The Death of Science

We have here an impressive piece of kit; an elaborate array of sensors, configured to detect minute quantities of organic materials. By using the interchangeable monitor units (expertly calibrated by our space-age technicians) you can adapt the machine to identify Semtex, nitroglycerine or other common explosive materials.

The instrument can also be configured to locate projectiles such as rubber bullets, uranium warhead units, or even golf balls.

The death of science: four convex walls to represent the huge reactor vessels painted with a grey micaceous iron oxide finish. Beneath the paint lie hidden dozens of pages from the Aldrich catalogue of chemicals, all the technology that was promised but never used.

Dark grey pipes hang in the sky, leading to the ruined warehouse.

You can’t see them in the original photograph, but in front of the wall the disused railway tracks lie in the ground. These would carry vast lumps of machinery and tanks of resin across the frantic hive of Trafford Park, ready to become engines. The steel from which these tracks are made is hard and corrosion-resistant, designed to last but difficult to fabricate.

In Manchester we have several University-based research departments working on diverse projects: aerospace, materials design, biotechnology and graphene nanomaterials. These different areas of work often produce visually compelling images, such as ornate structures of lab glassware, immense test rigs, or electron microscope pictures.

It might be useful to routinely give part of an art gallery (such as HOME) over to a display of scientific research. Each project would show the test procedures being carried out, and the results obtained, and a discussion of the relevance to everyday life.

This kind of exposure would raise awareness of the research projects underway and reassure the public that ‘scientists’ are actually normal people engaged in useful work. And that many aspects of research work are aesthetically fulfilling…

Do members of the ‘scientific community’ ever need to seek inspiration? If you are carrying out research into rhenium-paracetamol complex formation, then you will carefully scan through every publication featuring either of these two substances.

This will carry you along the same pathways as all the other chemists in this field.

However, to achieve a real breakthrough, one should consider exploring different areas of work. And having the senses assaulted by hundreds of diverse and dramatic works of art may stimulate some unexpected and original trains of thought.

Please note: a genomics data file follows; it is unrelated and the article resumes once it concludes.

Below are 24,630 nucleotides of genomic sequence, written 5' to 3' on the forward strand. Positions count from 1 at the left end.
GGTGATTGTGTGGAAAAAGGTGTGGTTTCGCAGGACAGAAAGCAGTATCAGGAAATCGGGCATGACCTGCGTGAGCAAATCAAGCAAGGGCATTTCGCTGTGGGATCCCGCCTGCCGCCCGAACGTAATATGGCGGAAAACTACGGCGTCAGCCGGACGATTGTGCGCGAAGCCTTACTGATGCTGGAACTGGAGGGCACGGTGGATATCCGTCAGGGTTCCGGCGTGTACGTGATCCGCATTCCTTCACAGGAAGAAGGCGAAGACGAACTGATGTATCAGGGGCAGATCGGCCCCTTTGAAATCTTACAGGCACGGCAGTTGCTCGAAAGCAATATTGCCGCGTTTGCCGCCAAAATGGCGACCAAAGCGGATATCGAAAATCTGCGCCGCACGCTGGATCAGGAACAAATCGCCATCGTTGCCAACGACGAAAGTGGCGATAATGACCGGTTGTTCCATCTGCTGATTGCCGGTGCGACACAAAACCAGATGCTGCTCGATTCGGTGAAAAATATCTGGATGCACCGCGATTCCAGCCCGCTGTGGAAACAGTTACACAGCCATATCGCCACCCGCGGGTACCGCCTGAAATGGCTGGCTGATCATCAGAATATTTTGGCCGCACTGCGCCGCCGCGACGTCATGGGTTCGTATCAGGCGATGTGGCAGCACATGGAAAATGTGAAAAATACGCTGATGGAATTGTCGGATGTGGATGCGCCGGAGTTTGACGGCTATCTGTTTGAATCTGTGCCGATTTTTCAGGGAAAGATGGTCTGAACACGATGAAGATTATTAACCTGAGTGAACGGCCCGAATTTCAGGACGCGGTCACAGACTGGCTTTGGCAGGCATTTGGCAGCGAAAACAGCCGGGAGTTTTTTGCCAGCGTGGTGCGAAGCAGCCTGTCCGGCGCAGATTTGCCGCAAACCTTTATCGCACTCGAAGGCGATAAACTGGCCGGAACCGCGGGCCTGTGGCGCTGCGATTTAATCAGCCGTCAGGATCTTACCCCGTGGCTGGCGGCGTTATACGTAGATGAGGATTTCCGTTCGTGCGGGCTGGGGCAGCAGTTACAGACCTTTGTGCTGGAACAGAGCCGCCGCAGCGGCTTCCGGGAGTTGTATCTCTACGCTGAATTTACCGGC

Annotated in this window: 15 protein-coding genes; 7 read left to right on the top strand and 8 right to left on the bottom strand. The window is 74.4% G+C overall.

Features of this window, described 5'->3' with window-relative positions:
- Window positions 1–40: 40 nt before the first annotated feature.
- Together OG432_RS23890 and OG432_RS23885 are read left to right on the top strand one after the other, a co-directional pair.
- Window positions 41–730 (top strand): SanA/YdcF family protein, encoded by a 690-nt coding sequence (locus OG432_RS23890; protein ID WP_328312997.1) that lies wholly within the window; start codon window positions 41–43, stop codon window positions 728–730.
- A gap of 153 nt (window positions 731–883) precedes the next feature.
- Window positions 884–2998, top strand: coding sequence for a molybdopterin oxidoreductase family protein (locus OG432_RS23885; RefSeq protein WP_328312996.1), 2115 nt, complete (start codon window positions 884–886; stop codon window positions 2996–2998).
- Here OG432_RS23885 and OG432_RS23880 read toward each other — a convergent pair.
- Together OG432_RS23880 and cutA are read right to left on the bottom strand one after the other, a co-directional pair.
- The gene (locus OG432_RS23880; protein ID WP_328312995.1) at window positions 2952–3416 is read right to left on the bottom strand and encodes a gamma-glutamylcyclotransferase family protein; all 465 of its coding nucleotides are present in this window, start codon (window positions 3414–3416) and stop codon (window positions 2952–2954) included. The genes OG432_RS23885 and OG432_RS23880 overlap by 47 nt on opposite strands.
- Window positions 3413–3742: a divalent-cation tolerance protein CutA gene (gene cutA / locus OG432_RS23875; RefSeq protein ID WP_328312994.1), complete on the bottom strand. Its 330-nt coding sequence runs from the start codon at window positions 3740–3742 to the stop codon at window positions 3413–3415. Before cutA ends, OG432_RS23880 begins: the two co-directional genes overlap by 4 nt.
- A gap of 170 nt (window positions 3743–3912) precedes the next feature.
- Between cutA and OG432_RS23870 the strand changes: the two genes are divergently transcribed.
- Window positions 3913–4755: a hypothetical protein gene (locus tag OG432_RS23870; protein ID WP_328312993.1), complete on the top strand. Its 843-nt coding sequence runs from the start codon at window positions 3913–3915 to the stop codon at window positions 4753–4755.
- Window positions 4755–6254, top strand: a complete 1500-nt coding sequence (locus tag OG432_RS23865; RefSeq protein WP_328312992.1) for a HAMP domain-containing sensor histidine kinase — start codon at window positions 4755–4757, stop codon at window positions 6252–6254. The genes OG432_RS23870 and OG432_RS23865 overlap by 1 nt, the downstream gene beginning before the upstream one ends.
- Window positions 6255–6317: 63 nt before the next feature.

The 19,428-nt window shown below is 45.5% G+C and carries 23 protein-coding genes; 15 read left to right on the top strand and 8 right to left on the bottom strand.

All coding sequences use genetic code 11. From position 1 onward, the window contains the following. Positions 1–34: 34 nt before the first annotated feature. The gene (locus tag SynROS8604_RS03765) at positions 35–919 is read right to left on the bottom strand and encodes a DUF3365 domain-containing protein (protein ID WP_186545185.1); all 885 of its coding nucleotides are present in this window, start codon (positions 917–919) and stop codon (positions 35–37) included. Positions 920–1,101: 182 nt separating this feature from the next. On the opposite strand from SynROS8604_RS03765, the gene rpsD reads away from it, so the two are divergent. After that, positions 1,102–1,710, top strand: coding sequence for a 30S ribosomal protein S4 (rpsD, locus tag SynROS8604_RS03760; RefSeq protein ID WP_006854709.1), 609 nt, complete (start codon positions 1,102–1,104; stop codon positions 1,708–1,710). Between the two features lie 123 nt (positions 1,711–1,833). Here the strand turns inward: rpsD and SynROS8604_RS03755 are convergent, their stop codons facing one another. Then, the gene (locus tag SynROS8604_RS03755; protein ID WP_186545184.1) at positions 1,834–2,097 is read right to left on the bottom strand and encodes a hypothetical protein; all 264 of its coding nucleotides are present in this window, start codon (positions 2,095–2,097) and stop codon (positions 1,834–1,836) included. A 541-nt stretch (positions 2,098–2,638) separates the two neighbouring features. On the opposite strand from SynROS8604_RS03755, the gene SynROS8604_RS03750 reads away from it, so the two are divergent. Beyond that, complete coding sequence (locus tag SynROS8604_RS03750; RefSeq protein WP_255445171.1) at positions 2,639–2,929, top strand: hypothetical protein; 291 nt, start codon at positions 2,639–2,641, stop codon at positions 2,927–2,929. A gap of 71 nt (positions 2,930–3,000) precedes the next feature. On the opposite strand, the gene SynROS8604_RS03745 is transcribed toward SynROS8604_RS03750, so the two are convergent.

Manchester Open Exhibition, HOME Gallery, 18 Jan 2020 – 29 Mar 2020.

A remarkable collection of works – photographs, drawings, landscapes, portraits, naturalist and abstract, sculptures and textiles. Curated by Bren O’Callaghan, this exhibition is a wild festival of ideas produced by local artists from the ten boroughs of Greater Manchester.

It would be interesting to find out what lines of discussion could be generated if a group of technical specialists came to a show like this and then tried to apply artistic ideas to their work.

The work which appealed to me most in the exhibition was the picture by Ged King showing the Derelict Police Headquarters at Bury.

230 derelict police

The station functions like a department store
With menswear situated on the ground, and
Soft furnishings relaxing on floor three. On
Five is where the truncheons live, just

Waiting to deliver justice. But high up there on storey eight
Is where we find the Emperor, who makes the rules
That people must obey but never be
Allowed to read.

A concrete bookshelf eight floors high;
Who knows what tales of brutal disappointment
Were hard to tell or hard to tell apart
Behind the ribbed-glass windows of this place?

A deck of cold grey slabs
Can just about support the memories
That occupy the pushchair girl. Around the corner
Just out of sight, a young man shuffles his feet

Waiting for her to arrive.
Viewing this construction I can’t quite tell
If it depicts an office being built, or
A ruined building being taken down.